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Kyriacou: Big victory for public health

Corinne Kyriacou, associate professor and director of the

Corinne Kyriacou, associate professor and director of the master of public health program at Hofstra University in Hempstead (Credit: Hofstra University)

The much-anticipated Supreme Court decision to uphold the entirety of the individual mandate and most of the Medicaid expansion central to the Patient Protection and Affordable Care Act, moves our country closer to solving one of our most pressing social and economic problems — health care — and is a significant public health victory.

Today's historic decision maintains the momentum already under way across the country to reform our health care system by changing the way we deliver and finance health care services so that we can improve the health of our population. With this decision, the United States falls in line with the rest of the industrialized world — and many developing countries — in recognizing the importance of increasing access to health care for all citizens.

Some specifics: The individual mandate has been upheld as a tax rather than a legal mandate to purchase something. Those who do not purchase health insurance will have to pay more in taxes starting in 2014. The goal of this tax is to encourage people who do not have insurance (but still use the health system inefficiently, for example by going to the emergency room for nonemergent issues) to purchase insurance, pay regular premiums and use more appropriate levels of care.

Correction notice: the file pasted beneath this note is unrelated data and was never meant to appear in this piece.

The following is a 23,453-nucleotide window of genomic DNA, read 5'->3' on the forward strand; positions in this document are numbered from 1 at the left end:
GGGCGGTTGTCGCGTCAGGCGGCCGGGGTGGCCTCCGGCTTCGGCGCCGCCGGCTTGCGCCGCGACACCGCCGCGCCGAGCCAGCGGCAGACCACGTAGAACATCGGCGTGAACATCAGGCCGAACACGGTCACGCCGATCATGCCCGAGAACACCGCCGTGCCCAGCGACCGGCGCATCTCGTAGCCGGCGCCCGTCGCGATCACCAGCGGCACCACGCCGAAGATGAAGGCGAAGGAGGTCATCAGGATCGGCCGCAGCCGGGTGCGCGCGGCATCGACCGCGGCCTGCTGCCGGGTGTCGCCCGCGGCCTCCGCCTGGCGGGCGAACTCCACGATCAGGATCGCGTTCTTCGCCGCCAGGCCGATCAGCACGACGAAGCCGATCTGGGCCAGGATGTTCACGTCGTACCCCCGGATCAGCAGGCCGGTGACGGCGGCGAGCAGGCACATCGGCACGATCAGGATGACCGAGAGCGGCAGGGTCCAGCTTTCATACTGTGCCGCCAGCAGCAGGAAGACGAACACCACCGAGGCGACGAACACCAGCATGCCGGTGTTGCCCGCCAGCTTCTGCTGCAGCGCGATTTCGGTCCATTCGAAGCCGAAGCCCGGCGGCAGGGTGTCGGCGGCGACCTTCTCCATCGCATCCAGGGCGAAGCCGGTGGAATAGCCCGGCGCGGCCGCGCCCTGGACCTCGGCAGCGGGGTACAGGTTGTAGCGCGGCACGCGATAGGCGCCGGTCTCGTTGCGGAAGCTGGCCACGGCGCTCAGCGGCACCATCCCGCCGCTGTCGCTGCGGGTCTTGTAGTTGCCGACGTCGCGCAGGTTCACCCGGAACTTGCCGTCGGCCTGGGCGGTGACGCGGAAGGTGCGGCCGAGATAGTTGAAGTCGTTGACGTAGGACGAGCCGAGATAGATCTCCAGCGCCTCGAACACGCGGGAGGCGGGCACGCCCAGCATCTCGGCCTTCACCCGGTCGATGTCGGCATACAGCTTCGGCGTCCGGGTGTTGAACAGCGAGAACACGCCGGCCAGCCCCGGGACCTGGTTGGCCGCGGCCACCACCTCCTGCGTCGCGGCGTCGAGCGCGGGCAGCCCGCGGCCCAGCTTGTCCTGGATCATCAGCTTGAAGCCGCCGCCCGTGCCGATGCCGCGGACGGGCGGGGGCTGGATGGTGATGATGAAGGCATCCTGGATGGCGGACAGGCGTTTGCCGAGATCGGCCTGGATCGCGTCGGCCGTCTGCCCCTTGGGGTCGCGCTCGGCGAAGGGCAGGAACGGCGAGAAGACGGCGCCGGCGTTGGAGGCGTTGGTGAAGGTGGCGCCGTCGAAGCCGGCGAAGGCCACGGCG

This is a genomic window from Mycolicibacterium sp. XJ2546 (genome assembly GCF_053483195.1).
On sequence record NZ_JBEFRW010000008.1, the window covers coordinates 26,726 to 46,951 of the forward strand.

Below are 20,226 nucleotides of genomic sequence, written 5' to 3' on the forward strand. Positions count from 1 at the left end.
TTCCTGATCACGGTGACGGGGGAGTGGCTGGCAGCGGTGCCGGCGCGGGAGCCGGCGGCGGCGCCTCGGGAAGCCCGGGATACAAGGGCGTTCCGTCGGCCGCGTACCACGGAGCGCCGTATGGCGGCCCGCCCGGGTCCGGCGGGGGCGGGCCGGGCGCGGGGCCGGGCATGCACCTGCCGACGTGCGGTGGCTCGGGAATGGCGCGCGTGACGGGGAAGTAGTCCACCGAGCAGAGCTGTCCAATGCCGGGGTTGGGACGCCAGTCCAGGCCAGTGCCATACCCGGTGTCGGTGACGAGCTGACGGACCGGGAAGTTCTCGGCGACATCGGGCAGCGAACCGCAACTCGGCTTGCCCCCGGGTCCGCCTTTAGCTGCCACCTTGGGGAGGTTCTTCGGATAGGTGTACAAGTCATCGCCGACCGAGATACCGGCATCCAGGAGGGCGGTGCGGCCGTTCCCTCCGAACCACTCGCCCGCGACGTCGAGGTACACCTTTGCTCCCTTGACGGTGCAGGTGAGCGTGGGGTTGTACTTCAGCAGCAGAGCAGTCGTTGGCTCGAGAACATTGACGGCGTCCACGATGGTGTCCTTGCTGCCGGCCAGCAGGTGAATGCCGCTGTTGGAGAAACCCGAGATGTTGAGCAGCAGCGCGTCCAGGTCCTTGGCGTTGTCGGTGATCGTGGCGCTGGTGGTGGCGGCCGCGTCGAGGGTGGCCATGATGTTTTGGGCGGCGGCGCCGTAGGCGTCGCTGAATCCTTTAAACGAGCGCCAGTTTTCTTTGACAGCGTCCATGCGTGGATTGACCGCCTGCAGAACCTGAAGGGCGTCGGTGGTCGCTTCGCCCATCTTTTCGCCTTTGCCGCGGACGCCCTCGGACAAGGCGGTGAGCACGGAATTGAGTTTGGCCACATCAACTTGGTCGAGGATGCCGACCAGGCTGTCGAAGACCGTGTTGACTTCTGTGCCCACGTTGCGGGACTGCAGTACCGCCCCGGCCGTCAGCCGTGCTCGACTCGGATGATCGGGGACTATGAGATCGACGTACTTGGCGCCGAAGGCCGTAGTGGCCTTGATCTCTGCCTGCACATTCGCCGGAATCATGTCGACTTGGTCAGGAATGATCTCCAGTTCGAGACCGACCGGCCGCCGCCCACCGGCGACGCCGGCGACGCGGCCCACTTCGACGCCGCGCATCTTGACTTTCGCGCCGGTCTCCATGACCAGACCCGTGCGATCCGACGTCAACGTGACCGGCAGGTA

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More affordable insurance plans will be available, fewer restrictions on eligibility will be allowed, and subsidies will be provided for those who cannot afford health insurance. 

This strategy — with both economic and social underpinnings — will reduce the numbers of uninsured, bring people into care sooner, improve health outcomes and use resources more efficiently.

It's true that concerns remain regarding how effective the tax for not purchasing health insurance will be on bringing people into the system. However, while there may be some within the coveted "young and healthy" (i.e., less costly) group that will opt to pay the tax instead of purchasing health insurance, we shouldn't minimize the power of the law to encourage people to do the right thing. Furthermore, we can look with hope at the experience of Massachusetts, where the rate of uninsurance fell dramatically following the passage of their individual mandate.

Allowing the federal government to move forward with the Medicaid expansion will increase access to care to millions of vulnerable people with incomes above the poverty line; however, the Supreme Court also ruled that states choosing not to participate in the expansion cannot be penalized. While states certainly need autonomy to make budgetary decisions that are reflective of their individual situations, this decision will exacerbate already wide state-by-state variations in Medicaid coverage.

Overall, today's ruling by the Supreme Court keeps health care reform on solid ground, and moves us closer to a more rationale, viable, efficient and effective health care system.

Corinne Kyriacou, PhD, is an associate professor and director of the master of public health program at Hofstra University in Hempstead.
 

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